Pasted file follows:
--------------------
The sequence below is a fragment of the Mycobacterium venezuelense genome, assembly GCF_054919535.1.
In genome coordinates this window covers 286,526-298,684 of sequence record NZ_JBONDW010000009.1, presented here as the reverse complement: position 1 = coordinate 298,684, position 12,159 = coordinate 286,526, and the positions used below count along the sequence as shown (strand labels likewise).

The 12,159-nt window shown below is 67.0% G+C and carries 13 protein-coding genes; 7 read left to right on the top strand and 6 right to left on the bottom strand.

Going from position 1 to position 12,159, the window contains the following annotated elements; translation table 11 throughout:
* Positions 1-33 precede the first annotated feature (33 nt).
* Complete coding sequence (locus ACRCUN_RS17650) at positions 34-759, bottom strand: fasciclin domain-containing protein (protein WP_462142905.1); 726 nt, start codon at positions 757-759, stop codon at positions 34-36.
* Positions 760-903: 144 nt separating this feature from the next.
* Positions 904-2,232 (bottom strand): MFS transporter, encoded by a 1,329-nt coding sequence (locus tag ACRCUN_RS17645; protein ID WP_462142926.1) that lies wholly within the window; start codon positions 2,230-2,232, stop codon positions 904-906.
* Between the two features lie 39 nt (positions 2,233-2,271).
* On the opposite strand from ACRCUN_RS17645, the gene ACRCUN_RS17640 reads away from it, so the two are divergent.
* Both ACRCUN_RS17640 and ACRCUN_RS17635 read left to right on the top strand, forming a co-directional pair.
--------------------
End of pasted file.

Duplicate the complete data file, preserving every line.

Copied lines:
The sequence below is a fragment of the Mycobacterium venezuelense genome, assembly GCF_054919535.1.
In genome coordinates this window covers 286,526-298,684 of sequence record NZ_JBONDW010000009.1, presented here as the reverse complement: position 1 = coordinate 298,684, position 12,159 = coordinate 286,526, and the positions used below count along the sequence as shown (strand labels likewise).

The 12,159-nt window shown below is 67.0% G+C and carries 13 protein-coding genes; 7 read left to right on the top strand and 6 right to left on the bottom strand.

Going from position 1 to position 12,159, the window contains the following annotated elements; translation table 11 throughout:
* Positions 1-33 precede the first annotated feature (33 nt).
* Complete coding sequence (locus ACRCUN_RS17650) at positions 34-759, bottom strand: fasciclin domain-containing protein (protein WP_462142905.1); 726 nt, start codon at positions 757-759, stop codon at positions 34-36.
* Positions 760-903: 144 nt separating this feature from the next.
* Positions 904-2,232 (bottom strand): MFS transporter, encoded by a 1,329-nt coding sequence (locus tag ACRCUN_RS17645; protein ID WP_462142926.1) that lies wholly within the window; start codon positions 2,230-2,232, stop codon positions 904-906.
* Between the two features lie 39 nt (positions 2,233-2,271).
* On the opposite strand from ACRCUN_RS17645, the gene ACRCUN_RS17640 reads away from it, so the two are divergent.
* Both ACRCUN_RS17640 and ACRCUN_RS17635 read left to right on the top strand, forming a co-directional pair.